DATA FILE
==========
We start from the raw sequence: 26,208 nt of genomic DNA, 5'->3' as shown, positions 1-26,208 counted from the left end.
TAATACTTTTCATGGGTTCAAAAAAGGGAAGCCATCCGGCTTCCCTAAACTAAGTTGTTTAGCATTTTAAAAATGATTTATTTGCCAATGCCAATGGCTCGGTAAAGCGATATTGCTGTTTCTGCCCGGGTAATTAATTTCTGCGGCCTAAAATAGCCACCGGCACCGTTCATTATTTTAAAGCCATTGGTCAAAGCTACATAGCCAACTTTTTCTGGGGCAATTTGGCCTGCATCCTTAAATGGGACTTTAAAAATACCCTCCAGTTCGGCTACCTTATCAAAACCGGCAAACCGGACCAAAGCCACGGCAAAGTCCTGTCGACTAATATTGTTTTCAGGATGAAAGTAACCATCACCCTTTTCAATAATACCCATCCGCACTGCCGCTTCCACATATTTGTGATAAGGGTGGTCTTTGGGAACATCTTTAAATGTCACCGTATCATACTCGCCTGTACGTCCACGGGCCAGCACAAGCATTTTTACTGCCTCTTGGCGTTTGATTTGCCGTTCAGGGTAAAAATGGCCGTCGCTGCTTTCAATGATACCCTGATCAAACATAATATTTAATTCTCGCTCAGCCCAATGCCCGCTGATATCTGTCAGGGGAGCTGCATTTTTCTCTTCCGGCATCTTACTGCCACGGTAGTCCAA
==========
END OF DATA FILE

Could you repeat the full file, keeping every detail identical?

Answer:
We start from the raw sequence: 26,208 nt of genomic DNA, 5'->3' as shown, positions 1-26,208 counted from the left end.
TAATACTTTTCATGGGTTCAAAAAAGGGAAGCCATCCGGCTTCCCTAAACTAAGTTGTTTAGCATTTTAAAAATGATTTATTTGCCAATGCCAATGGCTCGGTAAAGCGATATTGCTGTTTCTGCCCGGGTAATTAATTTCTGCGGCCTAAAATAGCCACCGGCACCGTTCATTATTTTAAAGCCATTGGTCAAAGCTACATAGCCAACTTTTTCTGGGGCAATTTGGCCTGCATCCTTAAATGGGACTTTAAAAATACCCTCCAGTTCGGCTACCTTATCAAAACCGGCAAACCGGACCAAAGCCACGGCAAAGTCCTGTCGACTAATATTGTTTTCAGGATGAAAGTAACCATCACCCTTTTCAATAATACCCATCCGCACTGCCGCTTCCACATATTTGTGATAAGGGTGGTCTTTGGGAACATCTTTAAATGTCACCGTATCATACTCGCCTGTACGTCCACGGGCCAGCACAAGCATTTTTACTGCCTCTTGGCGTTTGATTTGCCGTTCAGGGTAAAAATGGCCGTCGCTGCTTTCAATGATACCCTGATCAAACATAATATTTAATTCTCGCTCAGCCCAATGCCCGCTGATATCTGTCAGGGGAGCTGCATTTTTCTCTTCCGGCATCTTACTGCCACGGTAGTCCAA